Costa Rica’s indigenous peoples

The Bribri are the largest indigenous tribe in Costa Rica, comprising 35 per cent of the total indigenous population. The 2000 census stated that there were almost 10,000 indigenous Bribris, situated mainly in the Southern Pacific and Southern Atlantic zones on either side of the Cordillera de Talamanca in Costa Rica.[1] The Bribri have managed to conserve their native language in both written and spoken forms.

The Cabécare are the second largest indigenous group, making up 25 per cent of the indigenous population. The Cabécare have close ties with the Bribri group, as both sets of native lands lie in the Cordillera de Talamanca region in the province of Limón.

The Brunca group live in the south of Costa Rica in the province of Puntarenas and represent 15 per cent of the total indigenous population. They closely follow their ancestral traditions, and are well-known for their Fiesta de los Diablitos in December, for which they craft intricate masks.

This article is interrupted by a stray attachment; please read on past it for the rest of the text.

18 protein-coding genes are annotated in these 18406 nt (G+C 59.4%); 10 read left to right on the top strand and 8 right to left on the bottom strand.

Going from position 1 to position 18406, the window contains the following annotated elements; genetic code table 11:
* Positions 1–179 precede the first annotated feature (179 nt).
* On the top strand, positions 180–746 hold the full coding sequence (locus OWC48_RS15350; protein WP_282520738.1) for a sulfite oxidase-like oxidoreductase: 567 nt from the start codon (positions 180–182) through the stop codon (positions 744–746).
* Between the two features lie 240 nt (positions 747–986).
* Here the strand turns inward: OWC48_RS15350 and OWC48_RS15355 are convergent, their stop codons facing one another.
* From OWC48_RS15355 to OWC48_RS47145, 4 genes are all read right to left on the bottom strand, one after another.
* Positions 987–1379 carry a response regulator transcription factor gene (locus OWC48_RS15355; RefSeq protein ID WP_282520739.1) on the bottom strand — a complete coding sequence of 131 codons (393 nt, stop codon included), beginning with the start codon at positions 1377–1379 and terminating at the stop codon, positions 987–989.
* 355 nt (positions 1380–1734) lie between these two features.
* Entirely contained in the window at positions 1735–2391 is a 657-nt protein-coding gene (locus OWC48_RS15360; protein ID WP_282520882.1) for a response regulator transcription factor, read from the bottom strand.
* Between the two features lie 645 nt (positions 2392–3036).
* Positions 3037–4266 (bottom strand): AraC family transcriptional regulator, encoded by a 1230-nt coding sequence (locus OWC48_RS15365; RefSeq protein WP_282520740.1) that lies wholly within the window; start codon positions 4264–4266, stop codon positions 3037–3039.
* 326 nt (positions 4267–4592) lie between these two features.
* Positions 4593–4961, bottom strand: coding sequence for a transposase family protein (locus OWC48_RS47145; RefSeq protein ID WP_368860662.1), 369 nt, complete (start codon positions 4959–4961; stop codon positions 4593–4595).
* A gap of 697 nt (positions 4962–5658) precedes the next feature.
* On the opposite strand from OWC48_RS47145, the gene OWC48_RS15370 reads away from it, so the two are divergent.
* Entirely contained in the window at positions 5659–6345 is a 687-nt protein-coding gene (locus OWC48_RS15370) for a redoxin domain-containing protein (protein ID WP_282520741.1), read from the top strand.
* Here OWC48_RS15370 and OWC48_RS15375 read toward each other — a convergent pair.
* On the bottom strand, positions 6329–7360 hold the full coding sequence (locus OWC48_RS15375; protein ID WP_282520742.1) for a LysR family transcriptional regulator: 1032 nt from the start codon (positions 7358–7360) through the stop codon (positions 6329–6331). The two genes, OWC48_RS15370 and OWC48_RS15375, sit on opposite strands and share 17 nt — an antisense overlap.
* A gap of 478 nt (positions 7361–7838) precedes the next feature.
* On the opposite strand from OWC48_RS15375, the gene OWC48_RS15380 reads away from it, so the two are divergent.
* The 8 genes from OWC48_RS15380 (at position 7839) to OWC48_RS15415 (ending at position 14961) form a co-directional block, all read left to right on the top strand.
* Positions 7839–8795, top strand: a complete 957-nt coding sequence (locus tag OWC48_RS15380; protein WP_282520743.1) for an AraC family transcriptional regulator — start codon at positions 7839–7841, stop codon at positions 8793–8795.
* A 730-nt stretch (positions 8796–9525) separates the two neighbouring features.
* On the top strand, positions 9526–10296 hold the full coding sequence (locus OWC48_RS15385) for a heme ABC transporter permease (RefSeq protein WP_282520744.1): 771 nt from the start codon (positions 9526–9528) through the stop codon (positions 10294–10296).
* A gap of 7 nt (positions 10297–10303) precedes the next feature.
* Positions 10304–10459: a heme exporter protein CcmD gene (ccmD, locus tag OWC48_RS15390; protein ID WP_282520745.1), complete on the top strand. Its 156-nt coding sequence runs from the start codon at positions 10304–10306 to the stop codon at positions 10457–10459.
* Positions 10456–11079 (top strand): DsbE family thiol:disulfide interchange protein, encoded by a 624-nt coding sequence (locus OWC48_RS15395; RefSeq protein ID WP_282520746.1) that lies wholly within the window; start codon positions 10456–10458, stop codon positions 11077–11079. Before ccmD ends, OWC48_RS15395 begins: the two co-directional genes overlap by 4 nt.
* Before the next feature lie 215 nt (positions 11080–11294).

In the 1960s many of the Guaymí – or Ngöbe Buglé as they are known in Panamá – emigrated from Panamá to Costa Rica to settle. They now comprise 13 per cent of Costa Rica’s indigenous population.

The Chorotegas make up only 4 per cent of Costa Rica’s indigenous population. Although they no longer speak their native language, their ethnic identity and culture remains. Unlike many of the other groups, the Chorotega live in the northwest of Costa Rica, in the Nicoya province.

Only a small community of the Huétare group remain in the San José province, representing only 3 per cent of Costa Rica’s indigenous people. Their native language and much of their cultural identity has been lost, although certain traditions such as the Fiesta del Maíz still remain.

Although the Maléku only represent 3 per cent of the native population in Costa Rica, they still have their own language which is taught in local schools alongside Spanish. The Maléku are one of the groups with the least land property, and much of their reserve in the northern Alajuela province is inhabited by non-indigenous people.

The Teribe are a small native tribe originally from Panamá, where they are also known as the Naso. They only comprise 3 per cent of the total indigenous population in Costa Rica; however they are much more prominent in Panamá. As with the Maléku, much of the Teribe’s territory is occupied by non-natives, which has resulted in a mixing of the indigenous and non-indigenous population.

[1] Carla Jara Murillo and Alí García Segura (2008) ‘Materiales y Ejercicios para el Curso de Bribri’, Universidad de Costa Rica, (Accessed 24/09/2010)